Sound Grammar, recorded live in Germany in 2005, was Coleman’s first release of all-new material in nearly a decade, with six new compositions and new interpretations of his classics “Song X” and “Turnaround.” His new quartet features two bassists (Greg Cohen’s plucking and Tony Falanga’s bowing) along with Ornette’s son Denardo Coleman on drums. Denardo has kept time for his father since age ten, and was part of Prime Time. Since the 1980s, he has also served Dad as producer and manager, helping him establish Harmolodic, Inc. Bassist, arranger, composer (and multi-instrumentalist) Greg Cohen is a veteran of John Zorn’s Masada, a frequent collaborator of Tom Waits and Dave Douglas, and has performed with the Rolling Stones and Lou Reed, among others. No second fiddle, Tony Falanga trained at the Manhattan School of Music, Juilliard and Berklee, and has an extensive resume as a solo, chamber, and jazz bassist. With the leader alternating on violin, trumpet and alto sax, the ensemble engages in free improvisation, which in the words of Entertainment Weekly, displays “upward-pointed cries, downward-bent moans, and playful squiggly figures....a fountain of sublime ideas."

Special Citation for John ColtraneImage

In 2004, the Pulitzer Prize Board voted to expand its definition of the Music Prize. The following year, Thelonious Monk was honored with a posthumous, Special Citation. Now, for 2007, the Pulitzer Prize Board has awarded a Special Citation to John Coltrane in recognition of his life work and “his masterful improvisation, supreme musicianship and iconic centrality to the history of jazz.” The citation further notes, “His exalted stature arises from his composition and recordings. In ‘A Love Supreme,’ he produced an imposing composition expressing faith. In ‘Africa/Brass Selections,’ he achieved astonishing orchestral feats. His work has weight, an artistic quest and searching nature. Coltrane infused the existing tradition with innovation and radical approaches. The surface of his music is dynamic and palpable, the underlying structure is suffused with spirituality and provocative political content.”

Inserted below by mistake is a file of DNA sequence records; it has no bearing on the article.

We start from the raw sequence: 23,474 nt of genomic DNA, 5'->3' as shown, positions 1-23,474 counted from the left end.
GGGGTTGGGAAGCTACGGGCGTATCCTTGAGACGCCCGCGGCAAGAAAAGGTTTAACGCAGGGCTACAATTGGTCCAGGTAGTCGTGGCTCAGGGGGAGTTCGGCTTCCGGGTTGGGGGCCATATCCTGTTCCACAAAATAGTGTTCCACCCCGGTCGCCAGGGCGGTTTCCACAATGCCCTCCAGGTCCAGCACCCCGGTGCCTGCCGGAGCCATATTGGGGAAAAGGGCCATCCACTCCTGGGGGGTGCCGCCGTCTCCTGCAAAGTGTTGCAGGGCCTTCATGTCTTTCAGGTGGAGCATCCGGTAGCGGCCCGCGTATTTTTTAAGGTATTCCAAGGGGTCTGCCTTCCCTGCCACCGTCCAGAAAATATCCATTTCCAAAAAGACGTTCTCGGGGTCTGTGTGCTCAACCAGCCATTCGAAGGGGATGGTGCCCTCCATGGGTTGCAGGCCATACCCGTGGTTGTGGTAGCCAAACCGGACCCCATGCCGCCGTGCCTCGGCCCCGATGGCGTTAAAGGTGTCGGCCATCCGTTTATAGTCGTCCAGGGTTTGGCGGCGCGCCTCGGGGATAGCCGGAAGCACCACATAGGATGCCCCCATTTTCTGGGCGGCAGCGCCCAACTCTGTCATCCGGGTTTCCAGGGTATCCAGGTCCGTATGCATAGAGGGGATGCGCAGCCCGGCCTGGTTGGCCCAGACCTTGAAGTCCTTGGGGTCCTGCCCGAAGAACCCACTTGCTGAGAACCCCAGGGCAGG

The Pulitzer Prize

The Pulitzer Prizes were established through the will of famed journalist Joseph Pulitzer in 1917, initially in journalism, drama and education, and have expanded over the years to include poetry, music and photography—a total of 21 prizes each year. When the music category was added in 1943, it was limited to composers of classical music. Following the 1997 award to Wynton Marsalis, the music category expanded its definition to encompass a broader range of American music. Special Citations were awarded to George Gershwin and Duke Ellington, then Monk in 2006 and now Coltrane in 2007. Only Marsalis and now Ornette Coleman have received the Pulitzer Prize as jazz artists. Winners of the Pulitzer receive a $10,000 cash award.

Most people think of me only as a saxophonist and as a jazz artist, but I want to be considered as a composer who could cross over all the borders.” –Ornette Coleman